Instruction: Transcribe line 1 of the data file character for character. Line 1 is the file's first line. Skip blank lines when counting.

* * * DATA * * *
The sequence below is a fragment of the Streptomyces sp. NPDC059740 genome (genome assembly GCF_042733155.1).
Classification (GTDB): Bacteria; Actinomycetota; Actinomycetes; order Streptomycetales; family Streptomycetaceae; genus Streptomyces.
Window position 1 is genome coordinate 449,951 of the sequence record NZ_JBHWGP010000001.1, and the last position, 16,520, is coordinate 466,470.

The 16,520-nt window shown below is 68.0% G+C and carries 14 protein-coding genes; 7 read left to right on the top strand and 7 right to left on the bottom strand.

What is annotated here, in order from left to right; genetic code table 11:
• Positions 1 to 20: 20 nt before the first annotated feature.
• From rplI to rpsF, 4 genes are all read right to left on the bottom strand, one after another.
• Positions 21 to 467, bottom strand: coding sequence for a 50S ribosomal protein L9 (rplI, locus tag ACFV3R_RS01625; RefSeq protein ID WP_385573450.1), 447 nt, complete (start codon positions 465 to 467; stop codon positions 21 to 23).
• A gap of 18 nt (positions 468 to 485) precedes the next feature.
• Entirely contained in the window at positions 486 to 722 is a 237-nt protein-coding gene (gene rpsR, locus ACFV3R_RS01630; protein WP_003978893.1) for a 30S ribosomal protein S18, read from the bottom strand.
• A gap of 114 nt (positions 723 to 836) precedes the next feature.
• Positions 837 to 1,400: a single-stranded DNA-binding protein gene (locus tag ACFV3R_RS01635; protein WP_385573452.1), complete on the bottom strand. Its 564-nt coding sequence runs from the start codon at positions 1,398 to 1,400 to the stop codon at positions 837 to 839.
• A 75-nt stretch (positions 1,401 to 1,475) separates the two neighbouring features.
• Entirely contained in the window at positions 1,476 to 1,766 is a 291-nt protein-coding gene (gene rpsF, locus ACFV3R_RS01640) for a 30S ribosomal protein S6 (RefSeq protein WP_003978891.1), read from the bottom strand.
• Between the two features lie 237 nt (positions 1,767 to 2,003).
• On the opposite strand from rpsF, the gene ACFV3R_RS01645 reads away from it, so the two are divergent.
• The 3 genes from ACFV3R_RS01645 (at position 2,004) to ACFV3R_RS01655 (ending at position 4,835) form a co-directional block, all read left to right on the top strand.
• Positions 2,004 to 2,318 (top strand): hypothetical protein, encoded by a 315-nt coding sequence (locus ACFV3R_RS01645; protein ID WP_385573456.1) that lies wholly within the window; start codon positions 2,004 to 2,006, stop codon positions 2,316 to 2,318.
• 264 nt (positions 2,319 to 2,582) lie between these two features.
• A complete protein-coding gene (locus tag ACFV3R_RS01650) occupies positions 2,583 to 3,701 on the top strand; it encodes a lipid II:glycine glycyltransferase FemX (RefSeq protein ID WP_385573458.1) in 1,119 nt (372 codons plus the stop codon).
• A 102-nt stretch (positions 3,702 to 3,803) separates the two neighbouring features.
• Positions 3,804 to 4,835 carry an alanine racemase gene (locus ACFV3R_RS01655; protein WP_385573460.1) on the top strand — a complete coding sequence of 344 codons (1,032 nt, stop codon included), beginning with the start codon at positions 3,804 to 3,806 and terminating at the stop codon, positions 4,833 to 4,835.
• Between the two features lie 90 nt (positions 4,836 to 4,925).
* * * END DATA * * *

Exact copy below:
The sequence below is a fragment of the Streptomyces sp. NPDC059740 genome (genome assembly GCF_042733155.1).